Reflections on Leadership Lancaster – The Finale
As a proud member of the Leadership Lancaster Core Class of 2016, I will be posting periodic updates of my experiences in the program. Learn more about Leadership Lancaster at www.leadershiplancaster.org or feel free to contact me directly with any questions you may have.
Last week I “walked” at our Leadership Lancaster Core Class of 2016 graduation. It was a great event that highlighted everything that makes Leadership Lancaster a special experience that I will carry with me. Throughout the program, I met passionate members of the community who care about Lancaster and work hard to make it a better place to live and work. I also observed many aspects of the County that I wouldn’t have otherwise known about or experienced.
For more insights into my experience, check out my earlier posts in the series:
Finally, here’s a summary of the final sessions of the program:
Public Education – This session explored education in Lancaster County from a number of locations and perspectives. We started the day at Garden Spot High School in New Holland where we learned about some of the pressing issues facing K-12 education, including budgetary constraints, the changing landscape of public education and the pros and cons of standardized testing. Then we traveled to the Lancaster County Career & Technology Center for a panel discussion from Senator Ryan Aument, Senator Lloyd Smucker, B. Keith Yohn of the CTC, Dr. Michele Balliet, Superintendent of Elizabethtown Area School District, and Dr. Robert Hollister, Superintendent of Eastern Lancaster County School District. We finished off the day at J.P. McCaskey High School, where we received a tour of the school from students and heard perspectives from Superintendent of the School District of Lancaster Dr. Damaris Rau and Pennsylvania Secretary of Education Pedro Rivera.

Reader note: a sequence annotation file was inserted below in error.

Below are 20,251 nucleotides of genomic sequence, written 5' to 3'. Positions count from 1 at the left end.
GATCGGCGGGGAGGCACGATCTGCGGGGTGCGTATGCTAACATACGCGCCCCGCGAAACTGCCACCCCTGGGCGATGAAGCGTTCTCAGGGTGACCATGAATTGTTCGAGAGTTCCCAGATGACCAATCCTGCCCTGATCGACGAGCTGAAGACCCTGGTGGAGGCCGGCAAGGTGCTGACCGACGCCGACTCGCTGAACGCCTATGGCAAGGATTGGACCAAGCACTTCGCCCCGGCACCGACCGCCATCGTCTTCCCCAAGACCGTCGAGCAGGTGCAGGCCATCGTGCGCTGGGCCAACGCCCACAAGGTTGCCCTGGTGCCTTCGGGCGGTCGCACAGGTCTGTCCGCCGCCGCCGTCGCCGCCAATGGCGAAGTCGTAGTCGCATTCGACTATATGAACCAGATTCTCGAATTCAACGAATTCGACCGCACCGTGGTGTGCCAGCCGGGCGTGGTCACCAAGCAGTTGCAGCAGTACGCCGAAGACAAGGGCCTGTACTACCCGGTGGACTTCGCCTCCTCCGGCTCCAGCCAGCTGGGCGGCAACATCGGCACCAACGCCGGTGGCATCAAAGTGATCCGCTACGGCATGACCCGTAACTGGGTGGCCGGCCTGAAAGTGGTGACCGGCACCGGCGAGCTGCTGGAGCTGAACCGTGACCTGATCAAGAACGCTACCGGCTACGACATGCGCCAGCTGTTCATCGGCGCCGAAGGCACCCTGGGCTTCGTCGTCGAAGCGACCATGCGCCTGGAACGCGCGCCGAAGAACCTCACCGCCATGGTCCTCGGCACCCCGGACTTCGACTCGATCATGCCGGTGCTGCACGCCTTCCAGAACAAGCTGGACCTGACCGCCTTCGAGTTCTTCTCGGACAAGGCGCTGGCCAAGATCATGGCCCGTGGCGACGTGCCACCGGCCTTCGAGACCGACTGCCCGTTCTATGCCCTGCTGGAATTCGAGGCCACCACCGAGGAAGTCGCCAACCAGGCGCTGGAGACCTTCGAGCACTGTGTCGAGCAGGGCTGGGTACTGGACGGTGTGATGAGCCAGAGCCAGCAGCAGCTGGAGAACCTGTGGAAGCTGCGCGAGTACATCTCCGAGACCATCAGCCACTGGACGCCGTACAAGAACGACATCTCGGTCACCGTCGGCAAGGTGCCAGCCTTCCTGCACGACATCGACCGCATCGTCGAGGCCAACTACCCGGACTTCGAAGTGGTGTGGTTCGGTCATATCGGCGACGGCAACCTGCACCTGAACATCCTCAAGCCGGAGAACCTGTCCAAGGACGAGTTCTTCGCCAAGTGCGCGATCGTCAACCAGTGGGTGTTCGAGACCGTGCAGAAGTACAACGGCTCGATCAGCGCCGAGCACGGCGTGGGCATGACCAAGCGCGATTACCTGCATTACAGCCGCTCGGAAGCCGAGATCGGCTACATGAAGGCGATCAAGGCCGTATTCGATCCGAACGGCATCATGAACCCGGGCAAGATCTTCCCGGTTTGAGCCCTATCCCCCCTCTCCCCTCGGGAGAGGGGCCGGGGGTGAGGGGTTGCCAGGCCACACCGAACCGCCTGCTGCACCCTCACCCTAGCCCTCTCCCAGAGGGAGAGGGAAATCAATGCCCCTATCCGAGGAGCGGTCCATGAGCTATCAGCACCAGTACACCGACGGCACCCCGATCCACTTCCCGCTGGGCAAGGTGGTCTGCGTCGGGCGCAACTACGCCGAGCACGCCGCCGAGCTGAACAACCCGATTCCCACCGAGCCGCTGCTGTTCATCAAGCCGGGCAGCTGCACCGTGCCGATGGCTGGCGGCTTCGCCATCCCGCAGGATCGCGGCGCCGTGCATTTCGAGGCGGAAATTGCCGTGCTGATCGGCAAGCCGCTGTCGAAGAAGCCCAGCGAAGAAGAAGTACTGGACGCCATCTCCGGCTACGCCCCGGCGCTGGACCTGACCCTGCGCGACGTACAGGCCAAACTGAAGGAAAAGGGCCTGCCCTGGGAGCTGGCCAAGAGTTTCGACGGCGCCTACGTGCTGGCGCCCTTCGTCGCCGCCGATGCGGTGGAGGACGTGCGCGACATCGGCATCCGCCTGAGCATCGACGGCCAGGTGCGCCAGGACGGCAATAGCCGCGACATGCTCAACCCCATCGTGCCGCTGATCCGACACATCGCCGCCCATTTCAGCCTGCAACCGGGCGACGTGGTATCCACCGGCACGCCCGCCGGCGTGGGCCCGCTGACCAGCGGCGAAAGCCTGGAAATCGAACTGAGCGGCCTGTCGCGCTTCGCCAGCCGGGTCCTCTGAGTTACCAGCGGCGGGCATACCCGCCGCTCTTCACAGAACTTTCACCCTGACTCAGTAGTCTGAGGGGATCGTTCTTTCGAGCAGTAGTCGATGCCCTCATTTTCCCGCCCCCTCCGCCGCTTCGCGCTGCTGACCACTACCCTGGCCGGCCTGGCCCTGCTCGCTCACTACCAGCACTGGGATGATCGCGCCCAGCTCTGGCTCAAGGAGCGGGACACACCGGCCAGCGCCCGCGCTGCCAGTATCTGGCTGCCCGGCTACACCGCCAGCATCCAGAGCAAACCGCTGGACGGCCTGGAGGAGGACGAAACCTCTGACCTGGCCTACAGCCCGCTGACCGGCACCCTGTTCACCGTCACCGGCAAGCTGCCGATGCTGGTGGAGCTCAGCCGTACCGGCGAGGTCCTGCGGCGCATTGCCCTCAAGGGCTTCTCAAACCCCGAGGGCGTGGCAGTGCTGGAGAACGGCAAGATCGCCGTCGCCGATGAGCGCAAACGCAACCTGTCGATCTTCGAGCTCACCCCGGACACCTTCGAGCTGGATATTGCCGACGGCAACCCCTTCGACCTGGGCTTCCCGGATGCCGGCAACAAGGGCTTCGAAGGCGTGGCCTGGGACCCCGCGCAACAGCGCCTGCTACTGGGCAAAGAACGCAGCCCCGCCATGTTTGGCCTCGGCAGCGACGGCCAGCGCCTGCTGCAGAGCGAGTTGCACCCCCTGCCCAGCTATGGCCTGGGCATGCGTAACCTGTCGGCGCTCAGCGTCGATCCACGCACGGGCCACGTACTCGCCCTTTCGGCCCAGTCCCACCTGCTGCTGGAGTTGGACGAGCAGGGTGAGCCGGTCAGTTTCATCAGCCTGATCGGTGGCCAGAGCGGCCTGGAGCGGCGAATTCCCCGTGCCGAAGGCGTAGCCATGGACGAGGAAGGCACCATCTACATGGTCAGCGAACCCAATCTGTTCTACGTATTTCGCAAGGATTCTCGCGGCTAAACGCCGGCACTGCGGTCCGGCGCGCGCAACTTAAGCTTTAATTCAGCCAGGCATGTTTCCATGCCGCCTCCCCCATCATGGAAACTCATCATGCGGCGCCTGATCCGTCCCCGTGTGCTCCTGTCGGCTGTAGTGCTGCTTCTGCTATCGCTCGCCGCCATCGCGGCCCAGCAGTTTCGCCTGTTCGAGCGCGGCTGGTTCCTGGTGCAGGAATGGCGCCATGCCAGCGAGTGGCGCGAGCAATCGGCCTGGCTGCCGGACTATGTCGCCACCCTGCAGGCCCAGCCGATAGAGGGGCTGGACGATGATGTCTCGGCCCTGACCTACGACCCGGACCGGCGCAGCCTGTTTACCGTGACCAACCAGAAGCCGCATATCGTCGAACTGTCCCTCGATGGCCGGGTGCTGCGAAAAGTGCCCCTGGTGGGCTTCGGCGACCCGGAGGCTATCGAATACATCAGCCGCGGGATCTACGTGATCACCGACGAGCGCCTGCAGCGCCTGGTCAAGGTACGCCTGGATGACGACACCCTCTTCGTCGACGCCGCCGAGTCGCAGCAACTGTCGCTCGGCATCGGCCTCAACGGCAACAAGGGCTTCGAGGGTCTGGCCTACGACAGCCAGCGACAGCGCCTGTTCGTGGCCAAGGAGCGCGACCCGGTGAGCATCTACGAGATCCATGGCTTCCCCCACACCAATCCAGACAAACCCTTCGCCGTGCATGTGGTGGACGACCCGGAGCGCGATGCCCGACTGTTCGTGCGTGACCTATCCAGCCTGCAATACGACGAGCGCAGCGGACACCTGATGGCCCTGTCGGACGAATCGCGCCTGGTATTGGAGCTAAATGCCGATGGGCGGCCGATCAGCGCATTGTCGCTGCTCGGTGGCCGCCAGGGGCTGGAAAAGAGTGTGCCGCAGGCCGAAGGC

Law and Justice – Given my profession, I was interested to see how this day played out. The day began at the Lancaster County Prison, where we had a tour of the facility and a K-9 demonstration. We spent the rest of the day at the Lancaster County Courthouse learning about the judicial system from the perspective of law enforcement, prosecutors, defense attorneys, judges and a victim of a crime. Hearing directly from the stakeholders in the process, particularly the victim of a crime and the impact it has had on her life, was an invaluable experience and unfortunately highlighted a perspective which is often overlooked.
Although there was a small portion of the day that focused on the civil justice system, the majority focused on the criminal system. In the afternoon, we had an exercise where we role-played various sentencing hearing scenarios before President Judge Dennis E. Reinaker of the Court of Common Pleas of Lancaster County.
CAT Presentations – On the first day of Leadership Lancaster, we were put into small groups called Community Action Teams (CAT), each focusing on an area of public interest. Our team’s focus was employment training and workforce readiness. Other projects focused on inclusion, education, environment, hunger, community engagement, mental health and substance abuse. This session was the culmination of eight months of work on our project, which sought to identify and address a need in Lancaster County relating to employment training and workforce readiness. Each team presented their project in front of a panel of non-profit experts and received constructive feedback on the potential implementation of the project.
Takeaways – The last nine months have been an incredible experience. It was a great way to experience all that Lancaster County has to offer, however for me, the best part was meeting all of the people who are passionate about Lancaster County, including the facilitators of the program, Kate Zimmerman (Program Director) and Deb Rohrer (Executive Director), all of the members of the Core Class of 2016, and finally all of the members of local organizations and government representatives that support Leadership Lancaster and allowed us all to have this experience.
Matt Landis is an attorney at Russell, Krafft & Gruber, LLP, in Lancaster, Pennsylvania. He received his law degree from Widener University and works regularly with business owners and entrepreneurs.
Congratulations to Matt from everyone at Russell, Krafft & Gruber, LLP. The Leadership Lancaster program is an experience that requires a high level of commitment and effort from the participants. Matt’s dedication and the insight he gained through his participation is an inspiration to all of us to work even harder to support the needs of Lancaster County through community leadership. Visit the Leadership Lancaster website for more information about the program.